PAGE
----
Experience from previous years indicates that the kind of support and interventions put in place by programme teams varies considerably in order that they address the particular issue or challenge that is causing the student to be identified as ‘at risk’. These can include:

Section 8: SITS

Course Leads and other members of programme teams are able to view student profiles on e-Vision. This will provide additional information that can support academics when reviewing students at risk. The University will provide programme teams with guidance and training on how to get the most out of the e-Vision staff interface in SITS.

Section 9: Key roles

Module Convenors – Please encourage/adopt the behaviours highlighted in Section 5 above. Please also alert the Subject or Course Lead and students’ Personal Tutor(s) to cases of poor attendance and/or engagement, or other factors that might cause you to consider students to be ‘at risk’ of under-achievement or withdrawal.

Personal Tutors – Please meet with your tutees face-to-face or online as regularly as possible during the autumn semester, and during the first 6 weeks of the semester especially. Monitor tutees’ engagement with Moodle using the Personal Tutor Dashboard. Refer students when appropriate to central sources of student support or liaise with the Programme/Course Lead in cases where additional academic support from the team may be required. Be proactive in asking concerns to be considered at Programme Team meetings. Record your interactions with tutees in the Personal Tutor Dashboard (remember that these notes are not editable and should not be used to record details of sensitive/confidential conversations). Please be mindful of GDPR at all times.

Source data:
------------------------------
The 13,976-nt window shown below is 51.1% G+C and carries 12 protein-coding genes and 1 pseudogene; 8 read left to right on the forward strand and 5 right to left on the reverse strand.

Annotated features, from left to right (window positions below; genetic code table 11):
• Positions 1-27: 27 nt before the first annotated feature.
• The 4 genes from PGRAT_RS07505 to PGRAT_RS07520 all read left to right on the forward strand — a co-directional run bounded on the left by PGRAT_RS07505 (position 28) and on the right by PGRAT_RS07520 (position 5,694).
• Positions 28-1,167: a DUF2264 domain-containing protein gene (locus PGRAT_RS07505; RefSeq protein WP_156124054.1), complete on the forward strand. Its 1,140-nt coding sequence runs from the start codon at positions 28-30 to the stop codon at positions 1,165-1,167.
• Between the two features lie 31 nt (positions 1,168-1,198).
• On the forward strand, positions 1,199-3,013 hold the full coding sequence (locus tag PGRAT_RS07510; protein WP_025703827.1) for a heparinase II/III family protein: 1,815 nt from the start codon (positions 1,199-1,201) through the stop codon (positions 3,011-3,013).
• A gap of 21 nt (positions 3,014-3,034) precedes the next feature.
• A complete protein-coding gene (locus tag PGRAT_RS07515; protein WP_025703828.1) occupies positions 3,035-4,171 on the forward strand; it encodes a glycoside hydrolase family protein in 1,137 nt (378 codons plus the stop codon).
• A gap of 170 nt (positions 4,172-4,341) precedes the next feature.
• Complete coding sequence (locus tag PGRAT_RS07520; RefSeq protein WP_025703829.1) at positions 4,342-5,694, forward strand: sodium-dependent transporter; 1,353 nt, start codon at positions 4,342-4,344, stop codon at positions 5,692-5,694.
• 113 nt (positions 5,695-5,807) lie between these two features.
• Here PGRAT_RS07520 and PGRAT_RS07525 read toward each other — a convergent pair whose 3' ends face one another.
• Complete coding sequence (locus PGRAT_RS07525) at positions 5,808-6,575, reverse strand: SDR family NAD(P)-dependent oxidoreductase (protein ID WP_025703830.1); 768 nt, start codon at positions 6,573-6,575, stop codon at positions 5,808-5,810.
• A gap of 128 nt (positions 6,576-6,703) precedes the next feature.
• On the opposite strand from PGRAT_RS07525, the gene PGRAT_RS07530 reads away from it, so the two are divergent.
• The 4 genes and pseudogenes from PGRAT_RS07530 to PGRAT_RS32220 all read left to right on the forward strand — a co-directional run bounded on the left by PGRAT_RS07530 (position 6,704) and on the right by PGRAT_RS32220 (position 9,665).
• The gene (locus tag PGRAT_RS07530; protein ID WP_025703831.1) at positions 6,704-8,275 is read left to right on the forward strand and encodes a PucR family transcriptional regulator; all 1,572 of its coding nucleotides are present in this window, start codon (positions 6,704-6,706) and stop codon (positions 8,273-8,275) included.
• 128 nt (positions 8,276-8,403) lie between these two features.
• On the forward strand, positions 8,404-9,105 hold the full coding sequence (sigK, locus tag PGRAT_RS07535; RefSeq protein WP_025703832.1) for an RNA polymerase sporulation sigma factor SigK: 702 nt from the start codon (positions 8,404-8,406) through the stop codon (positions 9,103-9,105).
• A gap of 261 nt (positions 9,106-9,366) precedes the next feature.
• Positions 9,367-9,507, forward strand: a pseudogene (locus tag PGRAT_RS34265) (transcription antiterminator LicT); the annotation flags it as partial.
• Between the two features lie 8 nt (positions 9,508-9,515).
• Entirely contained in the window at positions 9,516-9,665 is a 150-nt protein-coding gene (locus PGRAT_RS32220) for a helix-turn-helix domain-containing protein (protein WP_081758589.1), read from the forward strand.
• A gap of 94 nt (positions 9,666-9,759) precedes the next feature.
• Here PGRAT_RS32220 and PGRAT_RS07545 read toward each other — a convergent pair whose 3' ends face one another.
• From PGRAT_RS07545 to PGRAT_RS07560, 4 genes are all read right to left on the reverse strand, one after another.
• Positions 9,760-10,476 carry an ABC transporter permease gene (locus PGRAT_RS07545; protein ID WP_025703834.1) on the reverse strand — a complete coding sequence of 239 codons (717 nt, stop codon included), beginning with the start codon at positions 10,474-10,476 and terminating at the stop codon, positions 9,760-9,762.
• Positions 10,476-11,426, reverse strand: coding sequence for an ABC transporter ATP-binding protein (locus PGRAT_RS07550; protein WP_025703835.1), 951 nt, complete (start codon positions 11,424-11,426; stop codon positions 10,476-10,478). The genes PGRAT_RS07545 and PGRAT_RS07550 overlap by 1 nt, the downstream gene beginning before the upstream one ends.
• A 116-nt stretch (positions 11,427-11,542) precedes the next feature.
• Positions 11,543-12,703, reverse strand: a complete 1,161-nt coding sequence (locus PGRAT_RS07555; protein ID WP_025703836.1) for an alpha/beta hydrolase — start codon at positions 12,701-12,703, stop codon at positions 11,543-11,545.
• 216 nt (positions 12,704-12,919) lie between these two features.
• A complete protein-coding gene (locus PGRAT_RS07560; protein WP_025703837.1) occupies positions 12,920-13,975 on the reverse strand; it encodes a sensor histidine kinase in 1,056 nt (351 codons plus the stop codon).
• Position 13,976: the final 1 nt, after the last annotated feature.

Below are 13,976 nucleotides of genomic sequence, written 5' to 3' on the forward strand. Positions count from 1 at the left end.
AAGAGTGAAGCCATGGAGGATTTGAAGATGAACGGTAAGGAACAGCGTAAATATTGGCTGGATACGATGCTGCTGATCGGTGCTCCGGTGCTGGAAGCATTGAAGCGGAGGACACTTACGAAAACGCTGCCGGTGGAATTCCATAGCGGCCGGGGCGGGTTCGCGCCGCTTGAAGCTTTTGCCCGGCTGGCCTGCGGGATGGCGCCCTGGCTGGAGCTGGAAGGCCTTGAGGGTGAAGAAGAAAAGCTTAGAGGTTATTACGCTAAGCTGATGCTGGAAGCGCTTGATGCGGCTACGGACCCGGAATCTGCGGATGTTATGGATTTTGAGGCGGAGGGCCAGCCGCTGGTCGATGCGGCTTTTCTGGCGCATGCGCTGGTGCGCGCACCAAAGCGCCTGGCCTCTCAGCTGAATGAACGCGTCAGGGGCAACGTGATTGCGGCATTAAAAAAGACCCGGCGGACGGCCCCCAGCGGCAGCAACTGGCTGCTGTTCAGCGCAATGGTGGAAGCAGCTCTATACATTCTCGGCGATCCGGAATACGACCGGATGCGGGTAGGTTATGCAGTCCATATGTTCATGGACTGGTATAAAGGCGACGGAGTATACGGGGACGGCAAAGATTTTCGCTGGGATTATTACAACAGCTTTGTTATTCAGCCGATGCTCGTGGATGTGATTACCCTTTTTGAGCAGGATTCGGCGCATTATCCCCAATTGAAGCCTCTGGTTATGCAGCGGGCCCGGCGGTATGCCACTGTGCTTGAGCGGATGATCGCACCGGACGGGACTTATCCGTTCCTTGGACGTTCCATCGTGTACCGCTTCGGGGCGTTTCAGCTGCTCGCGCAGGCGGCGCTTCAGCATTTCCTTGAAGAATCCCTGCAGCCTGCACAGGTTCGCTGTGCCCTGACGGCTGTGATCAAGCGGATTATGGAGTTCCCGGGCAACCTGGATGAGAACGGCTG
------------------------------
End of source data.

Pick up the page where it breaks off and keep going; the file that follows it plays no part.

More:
Course Leads – Meet weekly with your team during the first half of the semester especially, and fortnightly thereafter, and have a standing agenda item in your team meetings relating to 'Students Requiring Support', so the interventions and progress of students ‘at risk’ is carefully monitored. Draw on the data sources outline above. Course Leads must use the standardised Students at Risk Monitoring Log to monitor students considered at risk at each team meeting. Teams using non-standard Logs will be asked to replace them with the standard version provided in the central Students at Risk Teams site.

The University Student Retention and Engagement Project Officer (SREPO) – will access the Students at Risk Teams site at the end of each week during the semester.

They will: